Sex & Relationships

Portland, Oregon -- Strip-Club City? Media Freak-Out Over Trafficking in Everyone's Favorite Hippie Utopia

We must respect sex workers as humans with rights and choices, and crusade against exploitation. Media freak-outs about sex work and trafficking accomplish neither.

Ah, Portland, Portland, Portland. What is it about Portland? IFC’s new show Portlandia walks the line between ridiculing and paying homage to a city “where young people go to retire” and where the “dream of the '90s” are still alive. As the New York Times put it recently, “’Nice’ is an adjective that Portland, OR can’t seem to shake.” Portland, it seems, is at least something to everyone.

But more recently, you may have heard the moniker “Pornland” kicking around. This stems from another fact about the city people love to recite: the city has more strip clubs per capita than any other city in the country, including Vegas. Of course, with clubs opening and closing, and a shifting population, that distinction is an estimate at best. A 2009 inquiry by the Portland Mercury found that, at the time, nearby Springfield, OR had the most strip clubs per capita while West Virginia had the most per capita for a state.

Either way it’s a memorable fact that makes some cringe, and others proud. Oregon’s constitution contains a strong free speech clause which, bolstered by a 1987 State Supreme Court case, protects the right to nudity and lap dances in strip clubs. However, efforts over the past decades, including bills in the State House and Senate currently being considered, have continually sought to exclude sexually oriented businesses from enjoying these rights.

In the end, one might wonder, what does this multiplication of strip clubs matter? For starters, it creates a perfect backdrop for some troubling allegations: after a 2009 raid turned up several underage prostitutes, Portland was branded a hub for child sex trafficking. In 2010, Dan Rather Reports and ABC World News with Diane Sawyer both aired in-depth investigative reports based on this trend, with each using the high number of strip clubs in the city to prop up their case. Both reports also perpetuate an alarmist tone about the escalating problem of child sex trafficking which takes advantage of racist and classist assumptions about sex work. They argue, in dramatic voice over, that this is serious because it’s not just “homeless” or “druggie” girls [of color] being lured into prostitution, but white, well-to-do, suburban girls.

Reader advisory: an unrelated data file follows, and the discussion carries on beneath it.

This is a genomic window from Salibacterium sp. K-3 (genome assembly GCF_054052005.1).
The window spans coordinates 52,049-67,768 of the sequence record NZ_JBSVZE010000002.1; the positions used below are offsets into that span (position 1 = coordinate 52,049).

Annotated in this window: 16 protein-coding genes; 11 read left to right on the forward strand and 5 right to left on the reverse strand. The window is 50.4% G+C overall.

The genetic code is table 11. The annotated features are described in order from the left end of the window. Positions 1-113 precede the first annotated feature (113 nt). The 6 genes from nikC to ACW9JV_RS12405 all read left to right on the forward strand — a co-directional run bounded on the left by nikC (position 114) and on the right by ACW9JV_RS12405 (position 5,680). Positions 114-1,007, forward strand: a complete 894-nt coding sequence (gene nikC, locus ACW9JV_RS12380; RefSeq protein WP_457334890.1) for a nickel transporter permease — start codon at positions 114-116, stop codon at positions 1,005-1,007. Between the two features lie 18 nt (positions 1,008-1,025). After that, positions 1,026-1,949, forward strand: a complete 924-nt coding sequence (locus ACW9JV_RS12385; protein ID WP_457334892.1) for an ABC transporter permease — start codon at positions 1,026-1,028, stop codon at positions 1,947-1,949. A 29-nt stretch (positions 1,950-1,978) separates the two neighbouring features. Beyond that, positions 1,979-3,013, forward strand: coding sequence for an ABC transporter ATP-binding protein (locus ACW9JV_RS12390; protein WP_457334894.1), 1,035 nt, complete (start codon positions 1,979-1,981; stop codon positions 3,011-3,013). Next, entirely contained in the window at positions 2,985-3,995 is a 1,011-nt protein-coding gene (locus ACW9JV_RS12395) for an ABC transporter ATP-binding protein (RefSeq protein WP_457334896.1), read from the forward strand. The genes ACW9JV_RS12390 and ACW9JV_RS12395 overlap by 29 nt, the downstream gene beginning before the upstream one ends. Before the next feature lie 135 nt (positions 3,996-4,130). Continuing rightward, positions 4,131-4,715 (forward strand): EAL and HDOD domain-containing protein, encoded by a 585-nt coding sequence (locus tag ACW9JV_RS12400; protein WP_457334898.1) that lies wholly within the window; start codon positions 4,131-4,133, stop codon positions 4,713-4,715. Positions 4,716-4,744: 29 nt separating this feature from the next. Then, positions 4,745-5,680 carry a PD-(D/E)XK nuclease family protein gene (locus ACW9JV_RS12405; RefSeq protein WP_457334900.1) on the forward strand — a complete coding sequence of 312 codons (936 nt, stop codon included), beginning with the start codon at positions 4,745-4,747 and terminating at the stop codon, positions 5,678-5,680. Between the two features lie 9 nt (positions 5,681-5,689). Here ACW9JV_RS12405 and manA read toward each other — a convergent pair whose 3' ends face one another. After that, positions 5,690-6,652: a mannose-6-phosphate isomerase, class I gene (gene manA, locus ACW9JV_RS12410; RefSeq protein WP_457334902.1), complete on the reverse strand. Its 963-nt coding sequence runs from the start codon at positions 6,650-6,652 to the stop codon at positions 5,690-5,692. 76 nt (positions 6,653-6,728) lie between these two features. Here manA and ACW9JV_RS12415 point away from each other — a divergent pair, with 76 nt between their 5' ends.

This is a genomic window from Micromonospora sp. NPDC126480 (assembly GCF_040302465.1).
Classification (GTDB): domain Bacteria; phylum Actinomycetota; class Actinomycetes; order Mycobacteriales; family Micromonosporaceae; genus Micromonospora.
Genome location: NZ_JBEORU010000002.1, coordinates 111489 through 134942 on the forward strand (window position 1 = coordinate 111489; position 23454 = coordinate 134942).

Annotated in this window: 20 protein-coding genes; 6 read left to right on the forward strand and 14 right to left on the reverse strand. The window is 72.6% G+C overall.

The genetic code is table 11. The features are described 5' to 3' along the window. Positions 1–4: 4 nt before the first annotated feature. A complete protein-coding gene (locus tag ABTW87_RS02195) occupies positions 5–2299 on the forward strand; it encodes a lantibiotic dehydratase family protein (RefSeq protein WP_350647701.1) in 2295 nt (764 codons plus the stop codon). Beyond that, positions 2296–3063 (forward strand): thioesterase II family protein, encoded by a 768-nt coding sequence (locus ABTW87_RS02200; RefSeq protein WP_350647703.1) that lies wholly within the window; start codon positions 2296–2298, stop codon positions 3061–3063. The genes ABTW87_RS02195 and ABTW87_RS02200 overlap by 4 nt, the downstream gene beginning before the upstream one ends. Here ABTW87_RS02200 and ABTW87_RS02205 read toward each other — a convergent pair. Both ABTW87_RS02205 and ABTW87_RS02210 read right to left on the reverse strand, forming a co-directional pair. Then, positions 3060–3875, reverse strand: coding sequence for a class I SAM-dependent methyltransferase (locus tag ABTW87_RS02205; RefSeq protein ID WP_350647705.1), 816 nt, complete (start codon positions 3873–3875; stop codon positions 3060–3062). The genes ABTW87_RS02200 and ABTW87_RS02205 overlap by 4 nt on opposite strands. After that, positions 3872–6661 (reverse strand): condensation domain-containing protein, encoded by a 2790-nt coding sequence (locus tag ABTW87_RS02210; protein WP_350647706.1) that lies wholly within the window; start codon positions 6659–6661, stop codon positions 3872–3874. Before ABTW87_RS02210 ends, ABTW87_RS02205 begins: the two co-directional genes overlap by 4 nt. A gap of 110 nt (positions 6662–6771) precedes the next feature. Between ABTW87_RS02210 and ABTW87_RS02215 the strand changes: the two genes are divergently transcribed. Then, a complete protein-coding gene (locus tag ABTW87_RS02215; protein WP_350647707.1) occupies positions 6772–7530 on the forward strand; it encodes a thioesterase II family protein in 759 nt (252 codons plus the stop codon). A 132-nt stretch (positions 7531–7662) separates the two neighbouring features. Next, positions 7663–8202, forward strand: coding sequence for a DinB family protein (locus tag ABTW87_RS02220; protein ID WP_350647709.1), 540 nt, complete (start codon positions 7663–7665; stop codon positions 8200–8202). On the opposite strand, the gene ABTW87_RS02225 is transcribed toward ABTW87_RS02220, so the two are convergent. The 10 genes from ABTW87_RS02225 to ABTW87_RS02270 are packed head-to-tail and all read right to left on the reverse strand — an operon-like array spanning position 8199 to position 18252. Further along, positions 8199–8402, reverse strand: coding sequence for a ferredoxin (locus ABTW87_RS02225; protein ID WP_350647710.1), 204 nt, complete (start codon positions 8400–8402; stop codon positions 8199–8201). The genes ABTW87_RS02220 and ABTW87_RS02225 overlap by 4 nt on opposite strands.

The problem with these portrayals is two-fold. First, as Oregonian reporter Nikole Hannah-Jones points out in her January 2011 investigation, the allegations of child sex trafficking that form the crux of both major news reports are based on overblown and erroneous data. Hannah-Jones writes, “While a single case of a child in the sex trade is tragic, little data is kept locally on the depth of the problem, and the figures cited nationally crumble under scrutiny.”

Hannah-Jones traces nationwide alarm back to a 2009 prostitution raid in Portland – in coordination with raids in other cities across the country – that, in fact, turned up fewer underage sex workers than neighboring Seattle. Yet well-meaning and concerned Portland politicians and advocates (and media) took this intel and ran.

The reality is far messier (and scarier). Underage sex trafficking and exploitation is happening everywhere, not just in Portland. Yet this is a bitter pill to swallow, and when national news reports confine the blame to one particular city, that seems to somehow make the rest of us feel better. That’s how pointing fingers and assigning blame works, right?

To follow Hannah-Jones’ point, we need to let go of this notion that if the problem isn’t construed as dramatic and sensational, then we won’t care. People should care equally if it’s one girl or one million, and despite, not because of, her background, race, or drug use habits. Good data to back that up is crucial.